TUF 14 Finale Prelims: 5 Reasons to Care

By Mike Whitman Dec 3, 2011
Can Bryan Caraway overcome his inner demons and reach his potential? | Photo: Peter Lockley



The final season of “The Ultimate Fighter” on Spike TV proved to be an important one, ushering in the organization’s full-blown promotion of the bantamweight and featherweight classes. Season 14’s live finale is highlighted by a middleweight scrap between coaches Michael Bisping and Jason Miller, in addition to the 135- and 145-pound finals.

The intrigue is not exclusive to the main draw, however, as the preliminary proceedings may also provide plenty of excitement at the Palms Casino Resort in Las Vegas on Saturday. Here are five reasons to watch the “The Ultimate Fighter 14” Finale undercard.

Small-Man Complex

Often overshadowed by their heavier brothers in combat, the little guys are finally finding their place in the UFC. The organization’s lightest divisions will be on full display in the prelims, as five bantamweight and featherweight contests are slated to stream on Facebook.

Whether one watched the show is irrelevant; few can bring the heat on a consistent basis like the smallest men in this sport. The increased prominence of champions Jose Aldo and Dominick Cruz, as well as the quality of their title defenses, speak to this fact. An undercard featuring solely bantamweight and featherweight fights should be tough to beat in the way of pure action.

Ferguson’s Flyweight Prospects

On the surface, “The Ultimate Fighter 14” was created to showcase talent at 135 and 145 pounds. Reading between the lines, however, it becomes apparent that Zuffa LLC has also acquired some serious talent to compete in its flyweight division in 2012.

As seen in years prior, many reality show competitors -- even season winners -- go on to thrive in weight classes outside of the ones to which they conformed while living in the fighter house. This year should be no different, as talents like John Dodson and Louis Gaudinot will likely find their way into the newly established 125-pound category if and when Zuffa fleshes out the new division in 2012.

Josh Ferguson could find himself as another potentially promising addition to the developing category if he plays his cards right. Possessing great speed and a swarming style, Ferguson was ultimately bested by the rangy Johnny Bedford in the bantamweight bracket.

Will he experience a similar problem against Roland Delorme, or will he stake his claim as a budding UFC talent? If he can navigate his way through the deep waters of 135 pounds for a spell, Ferguson’s flyweight future could be bright.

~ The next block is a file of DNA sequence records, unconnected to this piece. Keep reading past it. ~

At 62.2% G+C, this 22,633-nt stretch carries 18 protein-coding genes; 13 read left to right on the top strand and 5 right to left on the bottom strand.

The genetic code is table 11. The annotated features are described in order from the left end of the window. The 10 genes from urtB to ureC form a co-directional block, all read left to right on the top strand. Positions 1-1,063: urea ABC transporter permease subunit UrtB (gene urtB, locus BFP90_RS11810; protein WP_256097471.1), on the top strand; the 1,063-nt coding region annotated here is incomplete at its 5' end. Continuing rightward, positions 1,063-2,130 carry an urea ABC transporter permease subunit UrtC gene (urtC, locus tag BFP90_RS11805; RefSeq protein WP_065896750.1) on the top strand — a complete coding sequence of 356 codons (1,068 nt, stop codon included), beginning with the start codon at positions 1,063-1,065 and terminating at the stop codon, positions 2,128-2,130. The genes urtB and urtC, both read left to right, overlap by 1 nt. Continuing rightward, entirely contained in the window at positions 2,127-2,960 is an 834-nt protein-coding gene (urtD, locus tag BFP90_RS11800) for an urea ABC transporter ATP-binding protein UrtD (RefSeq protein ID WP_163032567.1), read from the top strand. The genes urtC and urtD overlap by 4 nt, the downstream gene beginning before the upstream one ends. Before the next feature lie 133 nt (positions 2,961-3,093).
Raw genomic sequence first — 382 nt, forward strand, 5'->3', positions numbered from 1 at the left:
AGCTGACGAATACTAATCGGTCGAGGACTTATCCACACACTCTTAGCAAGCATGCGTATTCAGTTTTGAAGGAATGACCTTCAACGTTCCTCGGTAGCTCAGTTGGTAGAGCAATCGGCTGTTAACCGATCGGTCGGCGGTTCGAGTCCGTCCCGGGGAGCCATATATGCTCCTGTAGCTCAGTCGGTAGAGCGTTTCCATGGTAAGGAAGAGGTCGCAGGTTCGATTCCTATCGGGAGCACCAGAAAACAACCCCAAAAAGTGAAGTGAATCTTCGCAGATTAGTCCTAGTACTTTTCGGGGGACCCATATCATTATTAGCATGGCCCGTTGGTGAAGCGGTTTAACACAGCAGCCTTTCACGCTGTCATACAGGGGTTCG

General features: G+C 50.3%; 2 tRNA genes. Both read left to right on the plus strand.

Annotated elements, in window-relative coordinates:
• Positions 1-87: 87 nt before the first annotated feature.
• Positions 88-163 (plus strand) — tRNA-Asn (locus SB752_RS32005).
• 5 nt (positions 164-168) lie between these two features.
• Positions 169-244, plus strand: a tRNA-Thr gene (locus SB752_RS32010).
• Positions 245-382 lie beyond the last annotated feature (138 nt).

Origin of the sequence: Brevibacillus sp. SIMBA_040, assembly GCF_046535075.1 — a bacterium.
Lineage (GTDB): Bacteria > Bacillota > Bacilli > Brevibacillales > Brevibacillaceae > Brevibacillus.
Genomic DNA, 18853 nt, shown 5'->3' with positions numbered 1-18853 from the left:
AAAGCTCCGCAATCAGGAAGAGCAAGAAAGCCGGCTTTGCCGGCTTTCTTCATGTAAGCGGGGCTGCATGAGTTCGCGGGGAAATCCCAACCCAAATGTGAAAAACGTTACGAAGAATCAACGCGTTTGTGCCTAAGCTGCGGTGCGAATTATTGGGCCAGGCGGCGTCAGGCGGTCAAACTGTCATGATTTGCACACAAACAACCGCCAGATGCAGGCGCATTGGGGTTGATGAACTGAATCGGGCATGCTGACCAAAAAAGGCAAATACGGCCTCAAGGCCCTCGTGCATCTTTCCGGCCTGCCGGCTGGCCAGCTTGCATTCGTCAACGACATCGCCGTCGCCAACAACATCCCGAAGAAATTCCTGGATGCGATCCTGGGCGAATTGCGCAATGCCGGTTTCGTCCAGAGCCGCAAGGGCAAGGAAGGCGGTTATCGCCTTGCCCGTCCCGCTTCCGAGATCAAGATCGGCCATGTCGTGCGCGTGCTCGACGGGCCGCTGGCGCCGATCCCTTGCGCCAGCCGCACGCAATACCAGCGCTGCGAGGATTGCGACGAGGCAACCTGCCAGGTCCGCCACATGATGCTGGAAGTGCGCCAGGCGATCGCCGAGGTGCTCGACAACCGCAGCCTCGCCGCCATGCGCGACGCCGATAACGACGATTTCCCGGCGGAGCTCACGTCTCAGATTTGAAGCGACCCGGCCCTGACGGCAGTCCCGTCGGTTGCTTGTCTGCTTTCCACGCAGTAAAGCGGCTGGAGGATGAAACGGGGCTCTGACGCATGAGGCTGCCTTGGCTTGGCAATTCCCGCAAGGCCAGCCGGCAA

Bass and Brimage

Nothing fancy about this one, folks. Stephen Bass and Marcus Brimage are probably going to let it all hang out, which could mean a stirring finish, one way or another.

Entering the show with an undefeated record, Bass was blanketed by powerful wrestler Dennis Bermudez in the quarterfinals before getting his ears pounded in. Likewise, the striker Brimage fell to a skilled submission fighter in Bryan Caraway, as he could not stop the WEC veteran’s takedowns to utilize his striking advantage.

Neither man should succumb to the same problems that plagued him during the show. As a result, the matchup should be a fan favorite. Both have showed an inclination toward finishing fights in the past -- Brimage with his strikes and Bass with his submissions. Who will seize the opportunity?

Carefree Caraway

Caraway is a legitimate talent at 145 pounds. Unfortunately, casual observers likely do not remember him for his appearances in Strikeforce, EliteXC and the WEC.

Instead, most fans probably know Caraway for one of two reasons. First, he is Strikeforce women’s 135-pound champion Miesha Tate’s boyfriend. Second, he was the nervous guy on “The Ultimate Fighter 14” who seemed afraid to fight Diego Brandao and then got smashed by the Brazilian in one round.

This is Caraway’s chance to introduce himself to a broader audience than he has ever entertained before. Caraway has guts to openly discuss his doubts and fears as a fighter, but it will be all for naught if they get the better of him. It is a fine line to walk for the man in the cage and a compelling aspect of the sport to follow for observers on the other side of the fence.

If the Washington native is to shed the aforementioned labels and create new fan associations, a victory over Dustin Neace would be an excellent beginning to that process.

Pegging Pague

Dustin Pague might turn out to be a serious bantamweight baller.

Only 24 years old and holding a wealth of potential, Pague’s in-cage skill set is supplemented by his strong religious beliefs and work ethic. Already a veteran of 14 professional bouts, three of Pague’s four losses have come to familiar names in Jeff Lentz, Anthony Leone and Din Thomas.

After suffering that trio of setbacks, Pague won five straight fights before joining the cast on “The Ultimate Fighter.” After outpointing Tateki Matsuda in the opening round, “The Disciple” cut off the cage against the much faster Gaudinot and absolutely wrecked the undersized bantamweight from the clinch. Though he would fall to T.J. Dillashaw in the semis, Pague acquitted himself fairly well against the highly regarded Team Alpha Male prospect.

At the finale, Pague faces John Albert, another rangy bantamweight with a varied striking attack. While Dillashaw’s wrestling ultimately proved too hot for Pague to handle, he will likely find himself in a firefight against Albert, a place where he should feel comfortable.

Conversely, Albert will likely come in hungry to erase the memory of his quarterfinal loss to the ultra-quick Dodson and could easily spoil Pague’s plans to make a name for himself in the Octagon. There should be not a hint of lay-and-pray in this one, so fight fans would be wise to watch.

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